Erev Rosh Hashanah, 5753
Subject: Call upon nations of world to prosecute Iran’s leaders NOW for their crimes against humanity
Dear Mr. Prime Minister,
I am an epidemiologist researching the role of state-sponsored incitement and hate language as a predictor, catalyst and promoter of genocide and mass atrocities. On Nov 7, 2005, six days after Mahmoud Ahmadinejad first called for the erasure of Israel from the pages of history, I wrote to the UN special adviser for genocide prevention, calling upon him to investigate Iranian incitement to genocide, which is defined by the UN Convention on the Prevention and Punishment of Genocide (1948) and the International Criminal Court Rome Statute (1998) as a crime against Humanity.
Thereafter, in early 2006, the International Association of Genocide Scholars and Scholars for Peace in the Middle East endorsed a resolution to hold Iran’s leaders accountable for violation of UN Resolutions on nuclearization and their crimes against humanity, including incitement to genocide. In July 2007, the US House of Representatives passed by a vote of 411 to 2 HConRes21, a resolution saying the same. In 2010, the International Report on “The Danger of a Nuclear, Genocidal and Rights-Violating Iran: The Responsibility to Prevent Petition,” signed by more than 100 jurists, parliamentarians, scholars, activists and Iranian activists, restated these points.
In March, five distinguished jurists (professors Ruth Lapid, Michla Pomerance, Amnon Rubinstein, Dr. Meir Rosenne and Judge Meir Shamgar) wrote you to urge that Israel approach the nations of the world to take action based on this report.
A week ago, the government of Canada cited Iran’s violation of UN Security Council resolutions forbidding nuclear enrichment, its promotion of terror and its incitement to genocide as the reasons for severance of diplomatic relations with Iran.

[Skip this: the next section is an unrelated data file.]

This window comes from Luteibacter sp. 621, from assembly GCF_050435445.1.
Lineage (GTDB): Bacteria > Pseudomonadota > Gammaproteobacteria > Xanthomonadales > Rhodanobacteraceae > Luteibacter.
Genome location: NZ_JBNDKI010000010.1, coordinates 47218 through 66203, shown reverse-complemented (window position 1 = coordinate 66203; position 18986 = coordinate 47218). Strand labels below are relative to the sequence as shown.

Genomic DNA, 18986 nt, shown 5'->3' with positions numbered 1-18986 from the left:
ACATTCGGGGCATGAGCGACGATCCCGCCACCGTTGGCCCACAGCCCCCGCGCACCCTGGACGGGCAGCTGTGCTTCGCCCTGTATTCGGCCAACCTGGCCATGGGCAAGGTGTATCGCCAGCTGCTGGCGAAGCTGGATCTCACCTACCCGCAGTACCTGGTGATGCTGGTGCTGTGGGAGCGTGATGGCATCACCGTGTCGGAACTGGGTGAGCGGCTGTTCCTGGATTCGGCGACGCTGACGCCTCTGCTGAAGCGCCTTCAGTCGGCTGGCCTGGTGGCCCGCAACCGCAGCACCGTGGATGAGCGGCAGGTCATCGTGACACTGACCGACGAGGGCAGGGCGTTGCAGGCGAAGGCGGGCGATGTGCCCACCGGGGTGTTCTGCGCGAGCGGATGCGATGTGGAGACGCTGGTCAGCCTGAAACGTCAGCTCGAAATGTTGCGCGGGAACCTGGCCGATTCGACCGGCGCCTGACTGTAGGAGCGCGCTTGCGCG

Canada’s citing Iran’s incitement to genocide is a landmark precedent in public policy and diplomacy; it should not become a non-event — like the proverbial tree falling in the empty forest. It is fundamental to a long-term strategy of prevention and deterrence because it advances the locus of intervention to actions which can be taken now. And it is the template for the prevention of all mass atrocity crimes in the future.
I am writing to request that you to call upon all nations to do the following:
1. Follow Canada’s lead in condemning Iran for inciting genocide and flouting of UN Security Council resolutions forbidding nuclear enrichment; for supporting terror and Bashar Assad’s butchery in Syria.
2. Additionally, condemn Iran for persecution of dissidents and minorities in its own country, and for having the highest per-capita execution rate in the world.
3. Promote the organization of a coalition of the willing to make use of the existing tools of international law to serve indictment notices to the leaders of Iran when they come to New York City for this year’s General Assembly.
Yes, those nations doing nothing to stop Iran’s march to nuclear capacity, and its crimes against humanity — its incitement to genocide, support for terror and suppression of human rights — forfeit the right to tell Israel what to do or not do to stop Iran. But that does not mean that the only alternative to inaction is military force. It is imperative to use the tools of international law to deter Iran from its continued pursuit of its demonic objectives.
Those nations failing to support this resolution will be complicit bystanders to Iran’s crimes. As a genocide scholar, I can firmly state that leaders inciting to genocide mean what they say and say what they plan to do. But I can also state that genocide and other atrocity crimes result not only from human choice, but from bystander indifference.
Implementing the foregoing actions will be a major step in advancing the locus of intervention from proof of intent to predict and prevent — hopefully without a war.
Professor Elihu D Richter MD MPH
Jerusalem Center for Genocide Prevention